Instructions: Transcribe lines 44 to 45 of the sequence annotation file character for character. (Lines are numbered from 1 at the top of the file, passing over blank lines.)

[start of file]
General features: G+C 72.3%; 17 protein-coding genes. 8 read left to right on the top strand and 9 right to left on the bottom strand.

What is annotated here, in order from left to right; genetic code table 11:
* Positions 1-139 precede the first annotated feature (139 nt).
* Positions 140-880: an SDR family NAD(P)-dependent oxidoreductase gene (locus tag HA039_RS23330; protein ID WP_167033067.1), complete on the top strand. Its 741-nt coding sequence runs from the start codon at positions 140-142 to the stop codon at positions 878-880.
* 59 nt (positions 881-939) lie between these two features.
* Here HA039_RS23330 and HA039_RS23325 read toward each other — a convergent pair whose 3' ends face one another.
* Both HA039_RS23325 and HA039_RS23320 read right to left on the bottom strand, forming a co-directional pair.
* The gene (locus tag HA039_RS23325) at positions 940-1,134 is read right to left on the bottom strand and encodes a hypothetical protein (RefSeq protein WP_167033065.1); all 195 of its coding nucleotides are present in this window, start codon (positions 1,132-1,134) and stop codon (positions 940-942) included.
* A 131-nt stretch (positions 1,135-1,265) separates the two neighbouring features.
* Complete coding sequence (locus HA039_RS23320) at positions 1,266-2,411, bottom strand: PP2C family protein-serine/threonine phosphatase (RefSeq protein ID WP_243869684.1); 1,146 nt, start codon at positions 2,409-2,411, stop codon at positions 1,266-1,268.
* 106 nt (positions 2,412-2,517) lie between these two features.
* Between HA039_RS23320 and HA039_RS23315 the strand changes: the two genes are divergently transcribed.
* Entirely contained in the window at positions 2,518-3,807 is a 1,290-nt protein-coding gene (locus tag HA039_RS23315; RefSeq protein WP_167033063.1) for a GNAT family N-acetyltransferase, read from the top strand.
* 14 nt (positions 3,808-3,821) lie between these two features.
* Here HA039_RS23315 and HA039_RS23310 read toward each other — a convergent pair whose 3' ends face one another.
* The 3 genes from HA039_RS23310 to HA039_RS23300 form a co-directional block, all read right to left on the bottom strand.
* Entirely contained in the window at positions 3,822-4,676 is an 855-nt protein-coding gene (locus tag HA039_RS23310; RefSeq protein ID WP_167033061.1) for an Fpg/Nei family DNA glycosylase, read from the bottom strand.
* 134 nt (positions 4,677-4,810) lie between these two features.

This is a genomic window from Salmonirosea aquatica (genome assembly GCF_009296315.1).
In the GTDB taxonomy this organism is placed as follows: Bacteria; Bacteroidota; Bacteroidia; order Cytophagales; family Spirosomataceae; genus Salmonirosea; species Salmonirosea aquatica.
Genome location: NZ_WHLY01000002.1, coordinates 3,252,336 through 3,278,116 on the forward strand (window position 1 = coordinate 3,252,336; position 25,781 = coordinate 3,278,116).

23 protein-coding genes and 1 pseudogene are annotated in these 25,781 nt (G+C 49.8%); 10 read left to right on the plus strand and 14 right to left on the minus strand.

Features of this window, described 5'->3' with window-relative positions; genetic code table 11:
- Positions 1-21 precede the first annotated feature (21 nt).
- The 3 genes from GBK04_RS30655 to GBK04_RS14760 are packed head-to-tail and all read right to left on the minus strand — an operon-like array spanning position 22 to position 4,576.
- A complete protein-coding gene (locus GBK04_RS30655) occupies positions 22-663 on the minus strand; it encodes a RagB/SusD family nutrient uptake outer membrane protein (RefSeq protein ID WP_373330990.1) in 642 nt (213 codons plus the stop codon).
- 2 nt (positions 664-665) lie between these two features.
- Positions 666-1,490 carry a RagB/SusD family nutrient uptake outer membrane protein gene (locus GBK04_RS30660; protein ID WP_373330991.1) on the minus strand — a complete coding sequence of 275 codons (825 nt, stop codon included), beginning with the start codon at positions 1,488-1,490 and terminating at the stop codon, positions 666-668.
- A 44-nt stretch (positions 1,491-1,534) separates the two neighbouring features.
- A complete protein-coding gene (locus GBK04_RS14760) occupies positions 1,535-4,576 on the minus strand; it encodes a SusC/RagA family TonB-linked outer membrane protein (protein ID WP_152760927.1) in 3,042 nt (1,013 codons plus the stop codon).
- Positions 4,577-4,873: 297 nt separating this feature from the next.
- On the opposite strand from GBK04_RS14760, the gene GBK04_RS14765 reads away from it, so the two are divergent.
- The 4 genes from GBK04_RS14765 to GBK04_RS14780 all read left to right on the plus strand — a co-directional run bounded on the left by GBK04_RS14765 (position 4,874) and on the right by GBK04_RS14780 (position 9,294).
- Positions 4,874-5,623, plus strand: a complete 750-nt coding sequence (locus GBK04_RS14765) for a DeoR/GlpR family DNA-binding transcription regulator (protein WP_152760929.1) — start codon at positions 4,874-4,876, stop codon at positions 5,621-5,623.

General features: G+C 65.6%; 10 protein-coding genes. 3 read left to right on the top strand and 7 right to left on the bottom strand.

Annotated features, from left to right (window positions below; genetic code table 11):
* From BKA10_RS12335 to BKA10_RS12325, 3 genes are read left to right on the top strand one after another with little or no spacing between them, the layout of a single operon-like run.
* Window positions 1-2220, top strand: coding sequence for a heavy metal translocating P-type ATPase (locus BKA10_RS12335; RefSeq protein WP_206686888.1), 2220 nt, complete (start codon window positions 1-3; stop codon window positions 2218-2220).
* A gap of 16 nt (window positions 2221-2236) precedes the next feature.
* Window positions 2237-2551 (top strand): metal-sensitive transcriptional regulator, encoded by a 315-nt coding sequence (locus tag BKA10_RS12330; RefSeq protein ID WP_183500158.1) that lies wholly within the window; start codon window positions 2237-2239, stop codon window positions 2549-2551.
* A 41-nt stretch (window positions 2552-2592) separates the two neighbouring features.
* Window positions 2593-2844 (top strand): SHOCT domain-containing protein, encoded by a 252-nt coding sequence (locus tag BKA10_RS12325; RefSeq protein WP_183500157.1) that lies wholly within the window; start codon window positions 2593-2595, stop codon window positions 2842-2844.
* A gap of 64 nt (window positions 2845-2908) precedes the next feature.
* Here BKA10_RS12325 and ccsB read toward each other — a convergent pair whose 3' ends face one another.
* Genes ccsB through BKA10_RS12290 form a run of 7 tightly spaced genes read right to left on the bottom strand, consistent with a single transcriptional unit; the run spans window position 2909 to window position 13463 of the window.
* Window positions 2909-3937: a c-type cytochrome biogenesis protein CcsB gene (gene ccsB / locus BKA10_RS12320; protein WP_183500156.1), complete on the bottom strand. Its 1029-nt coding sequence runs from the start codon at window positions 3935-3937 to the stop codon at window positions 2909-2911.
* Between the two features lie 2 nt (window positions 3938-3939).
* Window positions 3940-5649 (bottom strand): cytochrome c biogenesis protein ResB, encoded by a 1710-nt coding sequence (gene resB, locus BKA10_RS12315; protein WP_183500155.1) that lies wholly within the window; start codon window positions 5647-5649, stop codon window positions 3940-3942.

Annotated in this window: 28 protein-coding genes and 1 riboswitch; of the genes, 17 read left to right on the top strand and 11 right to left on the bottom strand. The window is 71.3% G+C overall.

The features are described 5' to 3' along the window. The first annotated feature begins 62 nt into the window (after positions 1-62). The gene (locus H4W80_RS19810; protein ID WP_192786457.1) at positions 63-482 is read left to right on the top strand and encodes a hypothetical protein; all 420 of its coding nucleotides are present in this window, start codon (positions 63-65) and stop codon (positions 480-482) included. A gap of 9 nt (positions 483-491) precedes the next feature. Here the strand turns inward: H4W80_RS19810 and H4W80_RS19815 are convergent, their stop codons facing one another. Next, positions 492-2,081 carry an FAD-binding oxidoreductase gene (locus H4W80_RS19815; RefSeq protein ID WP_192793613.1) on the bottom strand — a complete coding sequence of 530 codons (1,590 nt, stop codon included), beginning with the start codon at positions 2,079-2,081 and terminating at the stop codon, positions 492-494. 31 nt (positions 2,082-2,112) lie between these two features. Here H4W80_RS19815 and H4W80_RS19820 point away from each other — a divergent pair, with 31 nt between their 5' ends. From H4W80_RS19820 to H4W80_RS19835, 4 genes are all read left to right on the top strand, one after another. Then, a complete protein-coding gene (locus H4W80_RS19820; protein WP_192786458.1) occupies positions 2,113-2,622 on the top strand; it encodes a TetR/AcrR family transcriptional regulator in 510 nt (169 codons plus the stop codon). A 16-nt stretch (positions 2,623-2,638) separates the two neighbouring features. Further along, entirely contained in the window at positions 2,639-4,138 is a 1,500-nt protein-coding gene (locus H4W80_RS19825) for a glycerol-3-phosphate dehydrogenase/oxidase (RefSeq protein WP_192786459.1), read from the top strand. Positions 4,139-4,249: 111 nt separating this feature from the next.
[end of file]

* Here BKA10_RS12325 and ccsB read toward each other — a convergent pair whose 3' ends face one another.
* Genes ccsB through BKA10_RS12290 form a run of 7 tightly spaced genes read right to left on the bottom strand, consistent with a single transcriptional unit; the run spans window position 2909 to window position 13463 of the window.